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Re: Language choice for default Web page

From: Martin Duerst <duerst@w3.org>
Date: Tue, 01 Oct 2002 12:30:20 +0900
Message-Id: <4.2.0.58.J.20021001122014.044c38f8@localhost>
To: Tex Texin <tex@i18nguy.com>
Cc: ysavourel@translate.com, www-international@w3.org

At 22:07 02/09/25 -0400, Tex Texin wrote:
>Martin,
>
>Actually, looking at the section of the spec Yves pointed to, it refers
>to user agents and search engines using that information, not web
>servers:
>
>"User agents, search engines, etc. may interpret these link types in a
>variety of ways. For example, user agents may provide access to linked
>documents through a navigation bar."

I don't disagree. That's what the <link> was designed for.


>Based on what is written I think Yves is not far off the mark. The
>suggestion that the decision be automated is a bit of a leap,
>but not unreasonable.

Well, neither the reader nor the author would expect it, and
as I said, it would make it impossible for somebody with
French preferences to reach the English version.


>I think the media type alternative links

I haven't heard of such a thing. Do you have an example?


>are selected
>automatically for a given media, so why shouldn't language be automated
>if the browser has been given language preferences of the user?

Both media type and language selection are indeed automated,
but this is done through HTTP Accept headers (Accept: and
Accept-Language:) and not with <link> on the browser side.


>It's not clear to me that these links have to do with http language
>negotiation, since the browser has the information it needs to determine
>which language link to use. Also, presumably the author would not create
>links for pages that did not exist, so an agent-server negotiation is
>not needed to match existing pages to requests that might be for
>languages that don't exist.
>
>Is that wrong?

Well, agent-server negotiation is much cheaper than getting
a web page and then getting a different one because the browser
sees a link. Compare the following scenario:

Browser sends
    GET /somepage.html HTTP/1.0
    Accept-Language: fr, es, de
Server sends back page in French

With the following scenario:

Browser sends
    GET /somepage.html HTTP/1.0
Server sends back page in English, with the <link> to the French page
Browser sends
    GET /somepage.fr.html HTTP/1.0
Server sends back French page

The second scenario wastes a lot of bits, and needs more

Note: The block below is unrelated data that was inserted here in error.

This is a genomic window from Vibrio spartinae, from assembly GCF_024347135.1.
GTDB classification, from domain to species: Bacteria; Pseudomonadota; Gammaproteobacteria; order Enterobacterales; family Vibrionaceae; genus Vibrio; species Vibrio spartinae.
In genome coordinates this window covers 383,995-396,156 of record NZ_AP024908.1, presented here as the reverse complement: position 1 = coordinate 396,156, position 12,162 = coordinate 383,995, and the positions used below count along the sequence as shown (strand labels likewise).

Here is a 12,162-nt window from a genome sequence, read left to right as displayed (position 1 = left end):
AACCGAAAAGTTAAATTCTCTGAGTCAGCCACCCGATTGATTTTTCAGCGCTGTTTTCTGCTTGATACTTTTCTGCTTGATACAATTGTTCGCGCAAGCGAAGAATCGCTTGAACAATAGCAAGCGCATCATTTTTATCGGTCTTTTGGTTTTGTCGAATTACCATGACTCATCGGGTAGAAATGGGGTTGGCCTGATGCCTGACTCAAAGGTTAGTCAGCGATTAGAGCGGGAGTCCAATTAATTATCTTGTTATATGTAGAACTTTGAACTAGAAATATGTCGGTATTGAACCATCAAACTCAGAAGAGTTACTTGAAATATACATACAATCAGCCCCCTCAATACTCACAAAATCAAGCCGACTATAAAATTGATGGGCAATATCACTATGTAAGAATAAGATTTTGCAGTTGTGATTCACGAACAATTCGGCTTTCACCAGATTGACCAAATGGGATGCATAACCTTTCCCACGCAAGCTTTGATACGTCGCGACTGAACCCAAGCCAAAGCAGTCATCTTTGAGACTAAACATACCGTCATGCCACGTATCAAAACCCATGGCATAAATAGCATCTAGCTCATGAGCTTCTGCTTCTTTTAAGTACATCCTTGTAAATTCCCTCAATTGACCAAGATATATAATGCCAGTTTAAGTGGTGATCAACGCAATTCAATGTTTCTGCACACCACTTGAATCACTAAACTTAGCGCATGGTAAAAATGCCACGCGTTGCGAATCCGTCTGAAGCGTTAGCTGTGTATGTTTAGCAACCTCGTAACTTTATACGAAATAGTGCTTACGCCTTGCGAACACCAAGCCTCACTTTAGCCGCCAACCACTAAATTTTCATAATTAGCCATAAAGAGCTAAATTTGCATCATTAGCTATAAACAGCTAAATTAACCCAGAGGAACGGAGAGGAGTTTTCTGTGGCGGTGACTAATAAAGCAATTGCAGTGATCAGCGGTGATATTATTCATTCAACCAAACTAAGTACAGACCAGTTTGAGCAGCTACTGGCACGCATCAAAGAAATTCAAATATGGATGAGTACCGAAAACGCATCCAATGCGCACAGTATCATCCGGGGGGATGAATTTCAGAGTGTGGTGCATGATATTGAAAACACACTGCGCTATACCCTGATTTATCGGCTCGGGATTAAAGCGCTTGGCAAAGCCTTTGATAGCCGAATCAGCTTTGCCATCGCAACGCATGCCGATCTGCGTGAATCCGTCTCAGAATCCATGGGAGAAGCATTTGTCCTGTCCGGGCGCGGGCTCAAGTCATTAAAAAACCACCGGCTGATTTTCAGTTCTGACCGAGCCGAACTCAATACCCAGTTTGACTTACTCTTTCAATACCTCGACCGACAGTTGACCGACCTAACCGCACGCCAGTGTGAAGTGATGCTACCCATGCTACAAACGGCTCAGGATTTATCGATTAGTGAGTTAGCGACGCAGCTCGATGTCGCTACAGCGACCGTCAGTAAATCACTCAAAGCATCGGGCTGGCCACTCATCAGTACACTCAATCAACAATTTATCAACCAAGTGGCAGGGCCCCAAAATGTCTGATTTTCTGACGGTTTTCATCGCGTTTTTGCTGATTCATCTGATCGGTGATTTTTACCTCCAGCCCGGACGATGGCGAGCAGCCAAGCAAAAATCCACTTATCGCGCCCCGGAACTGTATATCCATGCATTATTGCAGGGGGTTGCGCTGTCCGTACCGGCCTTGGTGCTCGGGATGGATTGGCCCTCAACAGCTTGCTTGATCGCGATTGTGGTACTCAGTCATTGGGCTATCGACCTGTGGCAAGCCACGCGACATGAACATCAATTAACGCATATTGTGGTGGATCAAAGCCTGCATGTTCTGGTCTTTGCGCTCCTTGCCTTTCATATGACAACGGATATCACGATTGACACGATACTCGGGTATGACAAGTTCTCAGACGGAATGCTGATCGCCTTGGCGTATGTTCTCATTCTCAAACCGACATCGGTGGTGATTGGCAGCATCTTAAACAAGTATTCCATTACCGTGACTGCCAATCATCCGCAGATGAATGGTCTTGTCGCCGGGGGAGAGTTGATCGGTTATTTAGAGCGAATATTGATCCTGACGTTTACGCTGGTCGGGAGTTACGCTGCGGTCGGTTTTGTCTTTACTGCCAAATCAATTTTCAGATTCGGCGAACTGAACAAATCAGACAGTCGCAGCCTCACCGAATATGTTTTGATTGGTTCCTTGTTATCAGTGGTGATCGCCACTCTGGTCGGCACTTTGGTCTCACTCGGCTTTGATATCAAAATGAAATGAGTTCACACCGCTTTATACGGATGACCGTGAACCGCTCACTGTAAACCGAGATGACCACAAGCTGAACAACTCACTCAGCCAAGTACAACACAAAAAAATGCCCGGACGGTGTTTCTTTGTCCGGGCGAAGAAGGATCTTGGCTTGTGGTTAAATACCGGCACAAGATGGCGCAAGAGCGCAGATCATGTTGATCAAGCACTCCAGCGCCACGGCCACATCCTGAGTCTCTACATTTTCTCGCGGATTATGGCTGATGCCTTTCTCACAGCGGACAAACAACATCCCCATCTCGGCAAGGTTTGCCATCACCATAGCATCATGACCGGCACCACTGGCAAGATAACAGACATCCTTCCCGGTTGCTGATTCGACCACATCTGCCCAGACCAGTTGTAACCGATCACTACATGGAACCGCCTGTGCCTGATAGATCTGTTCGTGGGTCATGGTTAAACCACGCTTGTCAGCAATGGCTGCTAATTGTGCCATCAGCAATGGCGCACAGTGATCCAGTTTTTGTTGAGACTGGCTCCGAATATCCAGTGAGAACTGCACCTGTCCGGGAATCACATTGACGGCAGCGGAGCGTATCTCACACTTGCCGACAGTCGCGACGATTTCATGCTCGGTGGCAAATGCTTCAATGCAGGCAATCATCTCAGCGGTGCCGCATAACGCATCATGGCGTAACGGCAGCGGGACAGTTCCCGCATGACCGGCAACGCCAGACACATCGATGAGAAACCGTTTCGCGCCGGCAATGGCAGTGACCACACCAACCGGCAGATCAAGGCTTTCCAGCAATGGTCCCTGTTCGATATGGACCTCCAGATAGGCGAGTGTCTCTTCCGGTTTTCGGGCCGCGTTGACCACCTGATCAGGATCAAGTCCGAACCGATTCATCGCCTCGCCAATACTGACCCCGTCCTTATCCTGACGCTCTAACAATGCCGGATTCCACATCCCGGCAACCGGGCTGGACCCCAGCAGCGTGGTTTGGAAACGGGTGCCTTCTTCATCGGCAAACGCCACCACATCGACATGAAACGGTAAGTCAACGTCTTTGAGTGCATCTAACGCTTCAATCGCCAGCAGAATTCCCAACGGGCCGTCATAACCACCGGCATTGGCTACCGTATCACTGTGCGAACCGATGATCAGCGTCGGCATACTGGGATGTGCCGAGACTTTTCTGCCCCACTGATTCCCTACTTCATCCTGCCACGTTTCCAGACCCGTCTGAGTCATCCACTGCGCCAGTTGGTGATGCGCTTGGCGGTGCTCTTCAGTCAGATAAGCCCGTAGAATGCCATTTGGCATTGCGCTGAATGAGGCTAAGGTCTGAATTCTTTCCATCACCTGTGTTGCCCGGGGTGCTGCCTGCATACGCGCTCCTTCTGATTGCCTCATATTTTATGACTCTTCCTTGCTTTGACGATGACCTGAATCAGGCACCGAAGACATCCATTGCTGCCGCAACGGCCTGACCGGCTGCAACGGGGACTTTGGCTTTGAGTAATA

roundtrips. That's why server side negotiation is better.

Regards,    Martin.


>tex
>
>
>
>Martin Duerst wrote:
> >
> > Hello Yves,
> >
> > At 10:21 02/09/25 -0600, Yves Savourel wrote:
> > >Hello,
> > >
> > >According the HTML specification
> > >(http://www.w3.org/TR/html401/types.html#type-links), if I add the 
> following
> > >meta element to my index.htm page (served by an ISP I don't have control
> > >over)
> > >
> > >  <link rel="alternate" lang="fr" href="index_fr.htm" hreflang="fr"/>
> > >
> > >shouldn't then the default page be automatically redirected to 
> index_fr.htm
> > >if I point to the root of the web site without specifying a page and if my
> > >browser has its preference settings listing FR as its first choice?
> >
> > Well, it may be that a very 'intellingent' Web server would do so,
> > but I don't know any Web server that would actually do it.
> > To set things on the server, you have to use server-specific
> > settings.
> >
> > The purpose of the <link> statement above is that browsers can
> > somehow show to the user: This page is also available in French.
> > The actual handling depends on the browser, many of them may
> > not show it.
> >
> > >It doesn't seem to work on IE 6 or NN 7. (although the pages have also 
> their
> > >language-content set properly, and the lang attribute set).
> >
> > Okay, so you think that it's not the server that should serve
> > the French version directly, but the browser should download
> > the document and say 'hey, this says that there is a French
> > version here, so I'll get that and show it instead'.
> >
> > This is again not what's supposed to happen, because with such
> > a system, it would be impossible for you to have a look at the
> > current non-English page. Language negotiation isn't supposed
> > to forbid you to see other language versions, just to get
> > to your preferred version first.
> >
> > >- I am mis-interpreting the specification?
> >
> > yes.
> >
> > >- Is it necessary to set something on the server-side as well?
> >
> > yes.
> >
> > >- Are the browsers simply not support it?
> >
> > The various <link /> constructs are indeed not very well supported.
> >
> > >In other words: how to get the browser to pick the right language default
> > >page when you don't control the server? (and using only standard HTML).
> >
> > Change your ISP :-).
> >
> > Regards,    Martin.
>
>--
>-------------------------------------------------------------
>Tex Texin   cell: +1 781 789 1898   mailto:Tex@XenCraft.com
>Xen Master                          http://www.i18nGuy.com
>
>XenCraft                            http://www.XenCraft.com
>Making e-Business Work Around the World
>-------------------------------------------------------------
Received on Tuesday, 1 October 2002 00:03:44 GMT

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